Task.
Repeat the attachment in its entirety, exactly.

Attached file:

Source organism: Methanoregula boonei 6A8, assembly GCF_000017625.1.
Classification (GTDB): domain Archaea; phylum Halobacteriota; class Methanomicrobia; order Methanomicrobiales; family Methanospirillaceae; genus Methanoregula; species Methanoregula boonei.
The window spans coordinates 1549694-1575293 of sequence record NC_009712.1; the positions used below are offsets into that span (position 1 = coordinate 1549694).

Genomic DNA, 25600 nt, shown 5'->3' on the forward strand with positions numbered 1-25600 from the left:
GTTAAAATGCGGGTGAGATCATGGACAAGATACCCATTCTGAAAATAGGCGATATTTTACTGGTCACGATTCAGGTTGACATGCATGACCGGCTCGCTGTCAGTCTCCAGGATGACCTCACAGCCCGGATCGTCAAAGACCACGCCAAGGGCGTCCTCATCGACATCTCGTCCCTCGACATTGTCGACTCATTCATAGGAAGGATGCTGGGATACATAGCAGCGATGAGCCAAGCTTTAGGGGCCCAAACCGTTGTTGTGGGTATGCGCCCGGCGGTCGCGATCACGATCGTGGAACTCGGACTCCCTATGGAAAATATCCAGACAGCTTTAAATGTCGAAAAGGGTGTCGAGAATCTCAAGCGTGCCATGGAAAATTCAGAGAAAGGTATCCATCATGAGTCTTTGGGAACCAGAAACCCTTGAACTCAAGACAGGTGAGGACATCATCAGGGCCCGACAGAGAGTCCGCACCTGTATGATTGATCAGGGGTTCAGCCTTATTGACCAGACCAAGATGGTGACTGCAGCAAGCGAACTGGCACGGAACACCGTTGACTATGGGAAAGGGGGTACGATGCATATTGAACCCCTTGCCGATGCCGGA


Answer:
Source organism: Methanoregula boonei 6A8, assembly GCF_000017625.1.
Classification (GTDB): domain Archaea; phylum Halobacteriota; class Methanomicrobia; order Methanomicrobiales; family Methanospirillaceae; genus Methanoregula; species Methanoregula boonei.
The window spans coordinates 1549694-1575293 of sequence record NC_009712.1; the positions used below are offsets into that span (position 1 = coordinate 1549694).

Genomic DNA, 25600 nt, shown 5'->3' on the forward strand with positions numbered 1-25600 from the left:
GTTAAAATGCGGGTGAGATCATGGACAAGATACCCATTCTGAAAATAGGCGATATTTTACTGGTCACGATTCAGGTTGACATGCATGACCGGCTCGCTGTCAGTCTCCAGGATGACCTCACAGCCCGGATCGTCAAAGACCACGCCAAGGGCGTCCTCATCGACATCTCGTCCCTCGACATTGTCGACTCATTCATAGGAAGGATGCTGGGATACATAGCAGCGATGAGCCAAGCTTTAGGGGCCCAAACCGTTGTTGTGGGTATGCGCCCGGCGGTCGCGATCACGATCGTGGAACTCGGACTCCCTATGGAAAATATCCAGACAGCTTTAAATGTCGAAAAGGGTGTCGAGAATCTCAAGCGTGCCATGGAAAATTCAGAGAAAGGTATCCATCATGAGTCTTTGGGAACCAGAAACCCTTGAACTCAAGACAGGTGAGGACATCATCAGGGCCCGACAGAGAGTCCGCACCTGTATGATTGATCAGGGGTTCAGCCTTATTGACCAGACCAAGATGGTGACTGCAGCAAGCGAACTGGCACGGAACACCGTTGACTATGGGAAAGGGGGTACGATGCATATTGAACCCCTTGCCGATGCCGGA